Kon Tum hidden charm of Central Highlands

By Xu Kien    March 28, 2020 | 08:05 pm PT
Kon Tum hidden charm of Central Highlands
An aerial view of Tu Ma Rong District. Photo by Xu Kien.
Kon Tum proved a rollercoaster of emotions, as I traveled from the mighty Truong Son mountain range, via Indochina junction, to Mang Den town.

Kon Tum Province in Vietnam's Central Highlands adjoins Quang Nam to the north, Gia Lai to the south, Quang Ngai to the east, while bordering Laos and Cambodia to the west.

I came to Kon Tum after a 50 km journey from Gia Lai Province via the straight and convenient Ho Chi Minh Highway. Arriving in Kon Tum Town, capital of Kon Tum Province, at noon, I contacted an acquaintance for a place to stay despite the many available options.

My first destination was the wooden Kon Tum church, built entirely from shorea roxburghii wood, native to the Indochina region. Its design resembles ethnic Ba Na homes in Kon Tum. The church includes an orphanage as well as small carpentry and weaving workshops run by skilled hands from Binh Dinh and Quang Ngai provinces.

Beside the church stands the bishop’s residence, built in 1935 with a mixed architectural design. The building is currently used as a museum focused on local ethnic culture.

Kon Tum church. Photo by Xu Kien.

Kon Tum church. Photo by Xu Kien.

In the late afternoon, I drove to Kon Klor suspension bridge crossing Dak Bla River to enjoy a sunset resplendid with the far off smoke of kitchen hearths, the occasional buffalo cart and the laughter of kids leaving school.

The following day, I accompanied my friends to Tu Mo Rong District, an area similar to Da Lat, a famous hill town in the Central Highlands, with its many valleys and dirt roads.

After traveling 60 kilometres from Kon Tom Town via 678 Provincial Route, which took us two hours due to the many twists, we were greeted in Tu Ma Rong by the ethnic Xe Dang, village elders contemplating life from their doorsteps.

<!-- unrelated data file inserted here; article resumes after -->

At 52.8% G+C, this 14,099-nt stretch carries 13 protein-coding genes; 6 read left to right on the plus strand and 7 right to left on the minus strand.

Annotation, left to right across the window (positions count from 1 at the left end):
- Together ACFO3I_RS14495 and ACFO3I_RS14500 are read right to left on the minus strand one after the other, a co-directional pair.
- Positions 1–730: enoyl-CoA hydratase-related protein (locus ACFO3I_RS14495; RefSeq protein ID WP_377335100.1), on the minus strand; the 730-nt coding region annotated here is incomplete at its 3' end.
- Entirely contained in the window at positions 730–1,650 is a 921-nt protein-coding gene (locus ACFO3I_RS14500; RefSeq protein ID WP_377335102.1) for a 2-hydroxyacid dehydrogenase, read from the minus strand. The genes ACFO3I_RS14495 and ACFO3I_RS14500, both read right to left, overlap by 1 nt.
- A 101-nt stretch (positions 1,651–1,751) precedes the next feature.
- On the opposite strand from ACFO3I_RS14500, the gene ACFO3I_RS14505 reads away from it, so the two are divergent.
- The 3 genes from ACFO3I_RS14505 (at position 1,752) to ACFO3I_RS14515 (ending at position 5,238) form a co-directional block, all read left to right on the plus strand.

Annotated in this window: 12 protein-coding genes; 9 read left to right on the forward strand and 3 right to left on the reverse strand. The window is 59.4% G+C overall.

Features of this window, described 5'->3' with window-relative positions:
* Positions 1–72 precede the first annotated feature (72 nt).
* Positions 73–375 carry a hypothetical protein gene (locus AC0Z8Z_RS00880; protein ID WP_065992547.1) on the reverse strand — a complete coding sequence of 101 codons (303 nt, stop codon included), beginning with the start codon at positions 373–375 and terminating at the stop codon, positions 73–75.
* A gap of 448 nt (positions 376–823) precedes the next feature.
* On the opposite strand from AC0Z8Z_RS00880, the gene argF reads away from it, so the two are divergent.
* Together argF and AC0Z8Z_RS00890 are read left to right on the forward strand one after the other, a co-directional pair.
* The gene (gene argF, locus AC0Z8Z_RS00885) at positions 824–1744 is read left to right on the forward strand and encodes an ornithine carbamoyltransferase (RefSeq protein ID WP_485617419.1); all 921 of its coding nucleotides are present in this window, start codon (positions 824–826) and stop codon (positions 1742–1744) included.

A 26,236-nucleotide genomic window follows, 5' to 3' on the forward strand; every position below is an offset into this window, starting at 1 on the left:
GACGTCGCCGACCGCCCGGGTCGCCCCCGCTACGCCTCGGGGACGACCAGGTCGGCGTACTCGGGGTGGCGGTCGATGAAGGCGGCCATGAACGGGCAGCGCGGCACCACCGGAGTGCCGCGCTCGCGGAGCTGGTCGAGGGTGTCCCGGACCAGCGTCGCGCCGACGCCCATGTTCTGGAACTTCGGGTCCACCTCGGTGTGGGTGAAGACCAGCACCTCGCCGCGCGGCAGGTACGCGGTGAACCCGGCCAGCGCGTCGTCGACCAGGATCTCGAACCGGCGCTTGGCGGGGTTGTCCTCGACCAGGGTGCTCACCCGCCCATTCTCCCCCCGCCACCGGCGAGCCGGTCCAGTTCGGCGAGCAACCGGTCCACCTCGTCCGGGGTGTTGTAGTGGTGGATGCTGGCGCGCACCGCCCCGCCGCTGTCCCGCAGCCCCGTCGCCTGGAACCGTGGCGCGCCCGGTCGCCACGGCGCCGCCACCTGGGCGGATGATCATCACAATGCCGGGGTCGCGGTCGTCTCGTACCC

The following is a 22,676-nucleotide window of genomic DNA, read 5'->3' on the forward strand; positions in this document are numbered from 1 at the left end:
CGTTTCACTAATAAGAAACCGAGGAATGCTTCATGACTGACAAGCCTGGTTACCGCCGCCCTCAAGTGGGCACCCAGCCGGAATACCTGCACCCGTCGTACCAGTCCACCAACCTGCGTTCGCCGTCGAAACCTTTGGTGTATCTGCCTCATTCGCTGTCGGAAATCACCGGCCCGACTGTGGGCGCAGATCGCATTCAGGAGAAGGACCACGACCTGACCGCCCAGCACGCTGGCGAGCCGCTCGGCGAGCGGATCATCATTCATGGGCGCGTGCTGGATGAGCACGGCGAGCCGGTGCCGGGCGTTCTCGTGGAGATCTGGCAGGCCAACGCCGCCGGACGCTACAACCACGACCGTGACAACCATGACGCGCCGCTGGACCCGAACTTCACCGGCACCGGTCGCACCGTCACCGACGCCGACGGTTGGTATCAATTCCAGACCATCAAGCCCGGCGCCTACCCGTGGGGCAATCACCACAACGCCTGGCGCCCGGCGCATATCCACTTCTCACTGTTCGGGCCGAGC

After Tu Mo Rong, I hit a new milestone on my backpacking journey at Indochina Junction, where Vietnam, Laos, and Cambodia adjoin.

As evening drew near, we decided to hurry back to Mang Den Town, heart of Kon Tum. Passing through chilly Mang Den Pass, we arrived half-frozen.

Pine trees line along a road in Mang Den township. Photo by Xu Kien.

Pine trees line along a road in Mang Den Town. Photo by Xu Kien.

People tend to fall in love with Mang Den for its chilly, but sunny weather. Here we snacked at Pa Sy Waterfall before visiting nearby Khanh Lam Pagoda and the Catholic statue of Maria, a well-known pilgrimage site.

We also passed through Kon Bring cultural village, home Mo Nam ethnic people, and had lunch with ethnic homestay owner Lim.

Taking National Route 24 to reach twisting and fog-covered Violac Pass, we first passed by Hieu Village with its quaint ethnic dwellings. The pass itself cuts through dense forests and offers a splendid view of Re River flowing from Kon Tum through Quang Ngai, my hometown, before reaching the East Sea.

Leaving Mang Den, I promised myself I would return to Kon Tum again one day to further explore the Central Highlands magic.

Until next time, I told myself.

Pa Sy Waterfall in Mang Den town.

Pa Sy Waterfall in Mang Den Town. Photo by Xu Kien.

*Notes to assist your journey


-Coaches: This is the method recommended to foreigners, as well as Vietnamese inexperienced with backpacking motorbike journeys. You can choose many coaches from HCMC to Kon Tum, such as Phong Phu, Phuong Thu, Minh Quoc, etc, all priced around VND300,000 – 400,000 ($13 – 17). If you travel from Hanoi, coaches such as Viet Tan, Thien Trung, or Van Nam cost around VND600,000 ($26).

-Motorbike: To adventurous travelers, using a motorbike is recommended, as the routes in Kon Tum are gorgeous. But be aware, most leading to travel destinations are rather dangerous, so please do not ride motorbikes unless confident.


Despite there being no homestays in Kon Tum, there is an abundance of hotels, including Konklor, Bac Huong, Hong My, Tay Nguyen, etc. In contrast, Mang Den has a wider variety of options, such as Sum Villa, Doi Thong Hotel, or Lim Lim Homestay of the ethnic Mo Nam.


Dining in Kon Tum offers diversified jungle specialities like snail noodles, roasted pork, fried crickets etc.


You would be glad to find a wide variety of souvenirs here, including the sweet wine of Mang Den, young bamboo, and pressed banana slices from Ha Trang restaurant in Kon Tum Town.


Kon Tum’s weather is mostly hot, but if you decide to visit Mang Den, warm clothing is essential. Be wary that once you arrive in Mang Den, you will feel colder than expected because of mountainous humidity and winds.

Xu Kien at the Indochina Junction. Kon Tum Province shares the borderline with the two Lao provinces of Sekong and Attapeu, and with Ratanakiri Province, Cambodia.

Xu Kien at the Indochina Junction. Kon Tum Province shares the borderline with the two Lao provinces of Sekong and Attapeu, and with Ratanakiri Province, Cambodia.

*Xu Kien, 28, is from the central province of Quang Ngai and lives in Saigon. She travels around Vietnam and writes books and a travel blog.

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